Desperate to attract readers to a biography of a man who had come off as "cold and colorless" in a previous book that didn't sell, Mason Weems gave his subject a hatchet.
"George, said his father, do you know who killed that beautiful little cherry-tree yonder in the garden?," Weems wrote. "This was a tough question; and George staggered under it for a moment; but quickly recovered himself...he bravely cried out, "I can't tell a lie, Pa; you know I can't tell a lie. I did cut it with my hatchet."
If Weems' goody-goody Washington had baked the cherries from the chopped-down tree in a pie, the dessert would probably have been as sweet and frivolous as the story. Most commercial cherry pies taste something like that: They're sloppy, overly-sugared concoctions for childlike palates.
So a huzzah goes to A La Mode Pies for baking a pie that the adult George Washington - the astute businessman and pragmatic whiskey maker that Weems didn't write about - would surely have appreciated. The Phinney Ridge bakery's Star-Spangled Sour Cherry is a thoroughly sophisticated take on butter and fresh fruit.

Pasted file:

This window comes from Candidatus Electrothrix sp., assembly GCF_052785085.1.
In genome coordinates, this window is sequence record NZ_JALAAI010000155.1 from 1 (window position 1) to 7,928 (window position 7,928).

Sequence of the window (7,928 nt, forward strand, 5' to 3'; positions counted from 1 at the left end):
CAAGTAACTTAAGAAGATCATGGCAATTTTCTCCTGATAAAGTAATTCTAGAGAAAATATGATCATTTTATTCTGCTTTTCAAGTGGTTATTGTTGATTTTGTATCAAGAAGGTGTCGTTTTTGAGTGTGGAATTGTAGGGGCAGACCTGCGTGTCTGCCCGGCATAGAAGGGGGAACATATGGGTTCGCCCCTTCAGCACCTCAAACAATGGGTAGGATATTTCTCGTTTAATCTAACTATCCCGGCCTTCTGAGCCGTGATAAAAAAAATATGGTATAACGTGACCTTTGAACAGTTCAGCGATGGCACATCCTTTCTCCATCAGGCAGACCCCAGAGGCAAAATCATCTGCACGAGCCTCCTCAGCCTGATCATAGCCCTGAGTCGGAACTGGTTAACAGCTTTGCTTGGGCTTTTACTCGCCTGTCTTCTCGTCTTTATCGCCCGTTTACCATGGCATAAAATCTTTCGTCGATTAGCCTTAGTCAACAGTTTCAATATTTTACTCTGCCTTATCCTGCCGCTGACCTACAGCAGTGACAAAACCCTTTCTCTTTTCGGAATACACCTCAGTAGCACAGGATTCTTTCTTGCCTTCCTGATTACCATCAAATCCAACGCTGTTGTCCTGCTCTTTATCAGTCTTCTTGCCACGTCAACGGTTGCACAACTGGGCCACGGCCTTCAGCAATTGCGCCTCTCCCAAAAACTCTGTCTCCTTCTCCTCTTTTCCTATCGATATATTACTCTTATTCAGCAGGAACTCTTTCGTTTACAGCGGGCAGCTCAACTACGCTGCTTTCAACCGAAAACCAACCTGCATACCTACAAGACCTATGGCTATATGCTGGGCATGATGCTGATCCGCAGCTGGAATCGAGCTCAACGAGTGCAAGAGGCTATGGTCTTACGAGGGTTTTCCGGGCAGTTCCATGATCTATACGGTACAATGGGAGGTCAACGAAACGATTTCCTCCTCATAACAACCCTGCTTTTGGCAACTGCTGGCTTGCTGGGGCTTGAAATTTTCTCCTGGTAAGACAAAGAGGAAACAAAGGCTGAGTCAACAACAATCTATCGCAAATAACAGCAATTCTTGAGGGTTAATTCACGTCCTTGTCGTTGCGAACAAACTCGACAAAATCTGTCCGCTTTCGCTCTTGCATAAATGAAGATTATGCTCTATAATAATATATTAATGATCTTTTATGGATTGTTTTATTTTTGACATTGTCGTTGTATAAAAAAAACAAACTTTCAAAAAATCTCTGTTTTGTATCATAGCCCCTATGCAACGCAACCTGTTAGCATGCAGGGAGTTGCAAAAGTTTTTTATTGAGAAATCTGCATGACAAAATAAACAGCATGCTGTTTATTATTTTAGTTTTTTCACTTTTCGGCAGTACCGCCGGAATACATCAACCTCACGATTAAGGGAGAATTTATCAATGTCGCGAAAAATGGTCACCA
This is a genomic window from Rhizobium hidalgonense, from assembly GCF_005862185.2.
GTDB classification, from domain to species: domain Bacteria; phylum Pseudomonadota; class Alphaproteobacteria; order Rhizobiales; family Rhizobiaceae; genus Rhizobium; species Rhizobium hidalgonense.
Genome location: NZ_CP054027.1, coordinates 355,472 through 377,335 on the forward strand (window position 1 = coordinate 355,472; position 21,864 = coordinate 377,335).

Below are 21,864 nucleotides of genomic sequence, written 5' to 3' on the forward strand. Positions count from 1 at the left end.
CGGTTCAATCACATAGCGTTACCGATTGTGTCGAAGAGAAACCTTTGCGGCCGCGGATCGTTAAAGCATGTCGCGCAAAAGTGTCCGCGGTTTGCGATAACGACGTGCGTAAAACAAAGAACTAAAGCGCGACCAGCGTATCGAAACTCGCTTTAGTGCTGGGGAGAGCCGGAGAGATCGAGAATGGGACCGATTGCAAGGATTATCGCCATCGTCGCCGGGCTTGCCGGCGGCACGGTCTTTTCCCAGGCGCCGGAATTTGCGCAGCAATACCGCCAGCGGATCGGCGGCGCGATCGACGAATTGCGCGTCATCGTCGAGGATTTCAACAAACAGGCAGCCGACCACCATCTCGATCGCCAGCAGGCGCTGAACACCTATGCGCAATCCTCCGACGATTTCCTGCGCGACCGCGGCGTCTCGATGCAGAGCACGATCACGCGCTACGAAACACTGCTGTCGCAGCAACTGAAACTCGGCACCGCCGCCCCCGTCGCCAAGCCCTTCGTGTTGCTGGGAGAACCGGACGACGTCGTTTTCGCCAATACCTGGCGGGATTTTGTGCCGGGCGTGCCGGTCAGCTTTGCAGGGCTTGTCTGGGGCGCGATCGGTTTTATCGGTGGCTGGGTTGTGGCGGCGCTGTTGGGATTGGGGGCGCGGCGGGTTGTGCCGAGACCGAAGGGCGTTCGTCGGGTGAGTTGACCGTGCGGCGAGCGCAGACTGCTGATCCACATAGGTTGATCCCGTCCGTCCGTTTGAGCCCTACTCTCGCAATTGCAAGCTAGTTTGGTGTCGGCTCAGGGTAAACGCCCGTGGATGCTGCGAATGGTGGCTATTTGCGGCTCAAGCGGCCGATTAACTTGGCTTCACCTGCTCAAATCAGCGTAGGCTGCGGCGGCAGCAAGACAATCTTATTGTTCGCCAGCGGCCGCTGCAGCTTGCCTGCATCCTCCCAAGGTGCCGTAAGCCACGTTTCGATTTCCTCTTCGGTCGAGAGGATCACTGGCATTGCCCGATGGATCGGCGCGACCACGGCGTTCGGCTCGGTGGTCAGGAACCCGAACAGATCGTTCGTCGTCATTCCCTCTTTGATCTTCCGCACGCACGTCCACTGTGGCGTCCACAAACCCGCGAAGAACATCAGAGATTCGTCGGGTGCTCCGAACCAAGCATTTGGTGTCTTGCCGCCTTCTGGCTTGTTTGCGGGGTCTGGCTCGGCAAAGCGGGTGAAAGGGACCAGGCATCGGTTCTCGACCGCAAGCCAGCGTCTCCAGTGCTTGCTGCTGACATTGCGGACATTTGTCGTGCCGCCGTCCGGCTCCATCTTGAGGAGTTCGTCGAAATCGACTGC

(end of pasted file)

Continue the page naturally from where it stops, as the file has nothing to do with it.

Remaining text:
The pie earned its star-spangled title from its crust, which is supposed to be constructed from glazed golden stars. I've never had a serving with a decorative finish, but I've also never arrived to find a whole pie: Slices of the popular sour cherry are fast sellers. Perhaps I've missed out on star distribution. No matter how the crust is shaped, though, it's supremely buttery and thrillingly prone to flaking at the appearance of a fork.
Of course, all of A La Mode's pies benefit from a masterful crust. What's terrific about the cherry filling is its bracing tartness. Goosed with almond extract, the densely-packed fruit is faintly reminiscent of cherry bounce, the fermented libation made with cherries, brandy, nutmeg and cloves. George was fond of that, too: Martha even had her own recipe..